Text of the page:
• Psycho Internet HawkPsycho Internet Hawk Registered User regular
    edited December 2010
    Just to put this out there, but is there any reason the norse Gods would be white? I mean assuming these are the existed-since-the-beginning-of-man type of Gods, wouldn't they be the original color of man? You know, black?

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  • FunkyTownFunkyTown Registered User
    edited December 2010
    mythago wrote: »
    Does this mean that it only matters if it happens to people who arn't white?

    When has Hollywood fucked up by having non-white actors fill roles that, for narrative's sake, should have been played by white actors?

    When Mel Gibson makes his historical bloodbath about the Vikings and he casts Djimon Hounsou as Harald Bluetooth, get back to us. In the meantime, "what about white people HUH you don't care THEN" is, in the kindest interpretation, silly goosery.

    BTW, Fartacus, you may remember that Kenneth Branagh cast Denzel Washington in Much Ado About Nothing without jarring or trashing the play.

    Every time you use the term 'Goosery' to describe something you consider suspect, my respect for you grows. I love that term and hope to start using it myself.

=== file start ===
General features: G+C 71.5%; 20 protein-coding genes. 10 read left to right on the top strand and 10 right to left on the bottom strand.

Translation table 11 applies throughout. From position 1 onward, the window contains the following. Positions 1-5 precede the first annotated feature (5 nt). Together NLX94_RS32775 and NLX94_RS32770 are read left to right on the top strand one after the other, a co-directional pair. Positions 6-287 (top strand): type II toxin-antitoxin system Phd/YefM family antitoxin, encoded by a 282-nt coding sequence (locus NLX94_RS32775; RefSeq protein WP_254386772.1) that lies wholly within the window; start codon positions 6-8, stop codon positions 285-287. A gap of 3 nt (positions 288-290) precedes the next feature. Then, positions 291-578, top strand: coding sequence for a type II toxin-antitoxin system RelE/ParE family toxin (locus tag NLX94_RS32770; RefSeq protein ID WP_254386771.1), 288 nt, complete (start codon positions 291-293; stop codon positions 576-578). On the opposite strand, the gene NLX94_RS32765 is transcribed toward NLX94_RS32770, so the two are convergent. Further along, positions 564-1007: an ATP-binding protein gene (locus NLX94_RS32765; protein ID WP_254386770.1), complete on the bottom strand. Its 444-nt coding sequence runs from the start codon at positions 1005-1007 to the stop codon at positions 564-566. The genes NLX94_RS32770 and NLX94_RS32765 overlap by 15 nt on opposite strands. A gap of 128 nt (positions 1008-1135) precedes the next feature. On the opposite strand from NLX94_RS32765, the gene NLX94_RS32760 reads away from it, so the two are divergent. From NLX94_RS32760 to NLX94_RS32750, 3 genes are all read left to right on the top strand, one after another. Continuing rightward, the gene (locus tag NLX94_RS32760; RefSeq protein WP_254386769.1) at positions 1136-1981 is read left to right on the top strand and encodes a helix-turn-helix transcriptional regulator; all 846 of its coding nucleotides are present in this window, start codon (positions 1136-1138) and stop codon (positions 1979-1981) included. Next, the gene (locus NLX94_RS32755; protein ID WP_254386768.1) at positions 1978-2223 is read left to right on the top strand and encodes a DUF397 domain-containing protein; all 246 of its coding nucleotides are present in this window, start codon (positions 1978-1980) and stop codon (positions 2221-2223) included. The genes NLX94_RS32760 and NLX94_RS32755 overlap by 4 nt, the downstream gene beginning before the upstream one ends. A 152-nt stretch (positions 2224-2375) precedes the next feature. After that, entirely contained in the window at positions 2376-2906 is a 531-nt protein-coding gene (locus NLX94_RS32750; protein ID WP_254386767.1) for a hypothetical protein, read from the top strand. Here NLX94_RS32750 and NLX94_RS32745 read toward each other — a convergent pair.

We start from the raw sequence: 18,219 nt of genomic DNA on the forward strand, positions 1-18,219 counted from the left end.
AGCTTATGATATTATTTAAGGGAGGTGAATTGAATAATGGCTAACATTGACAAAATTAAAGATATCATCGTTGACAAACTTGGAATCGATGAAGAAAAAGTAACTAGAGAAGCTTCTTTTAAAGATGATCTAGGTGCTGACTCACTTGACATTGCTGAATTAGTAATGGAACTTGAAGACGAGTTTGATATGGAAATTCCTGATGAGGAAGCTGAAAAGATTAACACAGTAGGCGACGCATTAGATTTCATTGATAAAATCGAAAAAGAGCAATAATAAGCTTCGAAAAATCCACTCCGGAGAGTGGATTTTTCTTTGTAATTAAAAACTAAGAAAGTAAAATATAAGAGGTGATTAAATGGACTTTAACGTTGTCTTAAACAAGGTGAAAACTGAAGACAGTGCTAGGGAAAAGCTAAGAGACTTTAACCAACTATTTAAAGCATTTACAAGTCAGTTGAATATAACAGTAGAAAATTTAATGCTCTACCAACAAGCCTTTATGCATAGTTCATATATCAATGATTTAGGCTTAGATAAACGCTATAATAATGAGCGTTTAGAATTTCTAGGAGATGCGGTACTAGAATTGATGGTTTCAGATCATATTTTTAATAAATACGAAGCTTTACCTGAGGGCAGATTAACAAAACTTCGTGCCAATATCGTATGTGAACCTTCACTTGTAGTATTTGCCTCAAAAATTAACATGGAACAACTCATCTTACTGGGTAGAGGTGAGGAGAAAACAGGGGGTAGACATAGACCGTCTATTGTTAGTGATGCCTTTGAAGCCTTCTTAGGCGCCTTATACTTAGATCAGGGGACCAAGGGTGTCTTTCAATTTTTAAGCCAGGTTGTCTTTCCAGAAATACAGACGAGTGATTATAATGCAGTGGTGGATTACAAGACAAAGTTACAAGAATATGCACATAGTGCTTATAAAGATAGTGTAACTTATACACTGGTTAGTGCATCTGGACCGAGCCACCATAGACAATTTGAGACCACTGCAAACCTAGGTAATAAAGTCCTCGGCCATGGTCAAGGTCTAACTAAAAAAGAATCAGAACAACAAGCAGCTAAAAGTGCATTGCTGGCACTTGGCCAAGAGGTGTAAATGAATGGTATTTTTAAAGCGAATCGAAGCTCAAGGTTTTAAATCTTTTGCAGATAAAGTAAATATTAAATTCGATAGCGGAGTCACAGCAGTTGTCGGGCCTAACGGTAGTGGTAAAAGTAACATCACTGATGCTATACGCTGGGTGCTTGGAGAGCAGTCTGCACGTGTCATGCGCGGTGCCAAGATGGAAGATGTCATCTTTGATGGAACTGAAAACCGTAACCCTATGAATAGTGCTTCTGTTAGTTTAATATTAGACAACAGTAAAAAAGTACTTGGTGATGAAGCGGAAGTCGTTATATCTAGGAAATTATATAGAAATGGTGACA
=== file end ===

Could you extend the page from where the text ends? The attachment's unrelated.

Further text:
Having never seen Much Ado about Nothing, I can't say it would pull me out of my suspension of disbelief. Are any of the characters supposed to be from a specific place?

  • EgoEgo Registered User regular
    edited December 2010
    Just to put this out there, but is there any reason the norse Gods would be white? I mean assuming these are the existed-since-the-beginning-of-man type of Gods, wouldn't they be the original color of man? You know, black?

    I was thinking about this and 'glowing' special effects for gods. Mostly 'cause of that horrible horrible 3d movie with the kraken that was out. I don't know the name. I've successfully repressed most of it from my memory.

    I mean, people don't glow. So is that realistic? I think not. Does it break suspension of disbelief?

    Like, if these guys were bright glowing red with lightning eyes and thunder talking, would the movie not work?

    Erik
  • Modern ManModern Man Registered User regular
    edited December 2010
    mythago wrote: »
    Modern Man wrote: »